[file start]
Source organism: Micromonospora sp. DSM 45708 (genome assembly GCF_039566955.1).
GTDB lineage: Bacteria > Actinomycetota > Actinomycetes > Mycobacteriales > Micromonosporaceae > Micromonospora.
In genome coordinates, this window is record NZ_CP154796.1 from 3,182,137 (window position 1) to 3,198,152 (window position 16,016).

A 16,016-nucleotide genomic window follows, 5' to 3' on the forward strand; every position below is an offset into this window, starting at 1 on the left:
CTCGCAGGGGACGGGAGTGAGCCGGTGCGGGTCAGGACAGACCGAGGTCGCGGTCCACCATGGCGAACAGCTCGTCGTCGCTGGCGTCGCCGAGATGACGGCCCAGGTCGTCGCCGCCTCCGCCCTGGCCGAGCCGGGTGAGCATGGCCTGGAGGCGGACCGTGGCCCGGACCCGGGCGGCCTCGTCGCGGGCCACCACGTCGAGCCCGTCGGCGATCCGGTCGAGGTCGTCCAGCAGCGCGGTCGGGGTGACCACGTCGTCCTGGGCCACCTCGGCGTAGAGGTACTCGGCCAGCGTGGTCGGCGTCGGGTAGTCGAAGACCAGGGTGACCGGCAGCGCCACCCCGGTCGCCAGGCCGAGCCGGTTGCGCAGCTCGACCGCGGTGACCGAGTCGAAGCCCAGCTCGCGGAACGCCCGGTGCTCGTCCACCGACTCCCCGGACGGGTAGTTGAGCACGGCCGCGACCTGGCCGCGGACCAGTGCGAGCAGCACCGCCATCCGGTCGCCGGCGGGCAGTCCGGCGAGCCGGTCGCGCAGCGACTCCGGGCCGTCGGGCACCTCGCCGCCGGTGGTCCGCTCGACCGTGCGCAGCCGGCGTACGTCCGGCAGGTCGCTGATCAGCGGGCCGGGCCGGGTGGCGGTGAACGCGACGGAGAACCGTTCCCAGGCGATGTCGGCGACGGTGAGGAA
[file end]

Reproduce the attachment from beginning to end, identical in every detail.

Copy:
Source organism: Micromonospora sp. DSM 45708 (genome assembly GCF_039566955.1).
GTDB lineage: Bacteria > Actinomycetota > Actinomycetes > Mycobacteriales > Micromonosporaceae > Micromonospora.
In genome coordinates, this window is record NZ_CP154796.1 from 3,182,137 (window position 1) to 3,198,152 (window position 16,016).

A 16,016-nucleotide genomic window follows, 5' to 3' on the forward strand; every position below is an offset into this window, starting at 1 on the left:
CTCGCAGGGGACGGGAGTGAGCCGGTGCGGGTCAGGACAGACCGAGGTCGCGGTCCACCATGGCGAACAGCTCGTCGTCGCTGGCGTCGCCGAGATGACGGCCCAGGTCGTCGCCGCCTCCGCCCTGGCCGAGCCGGGTGAGCATGGCCTGGAGGCGGACCGTGGCCCGGACCCGGGCGGCCTCGTCGCGGGCCACCACGTCGAGCCCGTCGGCGATCCGGTCGAGGTCGTCCAGCAGCGCGGTCGGGGTGACCACGTCGTCCTGGGCCACCTCGGCGTAGAGGTACTCGGCCAGCGTGGTCGGCGTCGGGTAGTCGAAGACCAGGGTGACCGGCAGCGCCACCCCGGTCGCCAGGCCGAGCCGGTTGCGCAGCTCGACCGCGGTGACCGAGTCGAAGCCCAGCTCGCGGAACGCCCGGTGCTCGTCCACCGACTCCCCGGACGGGTAGTTGAGCACGGCCGCGACCTGGCCGCGGACCAGTGCGAGCAGCACCGCCATCCGGTCGCCGGCGGGCAGTCCGGCGAGCCGGTCGCGCAGCGACTCCGGGCCGTCGGGCACCTCGCCGCCGGTGGTCCGCTCGACCGTGCGCAGCCGGCGTACGTCCGGCAGGTCGCTGATCAGCGGGCCGGGCCGGGTGGCGGTGAACGCGACGGAGAACCGTTCCCAGGCGATGTCGGCGACGGTGAGGAA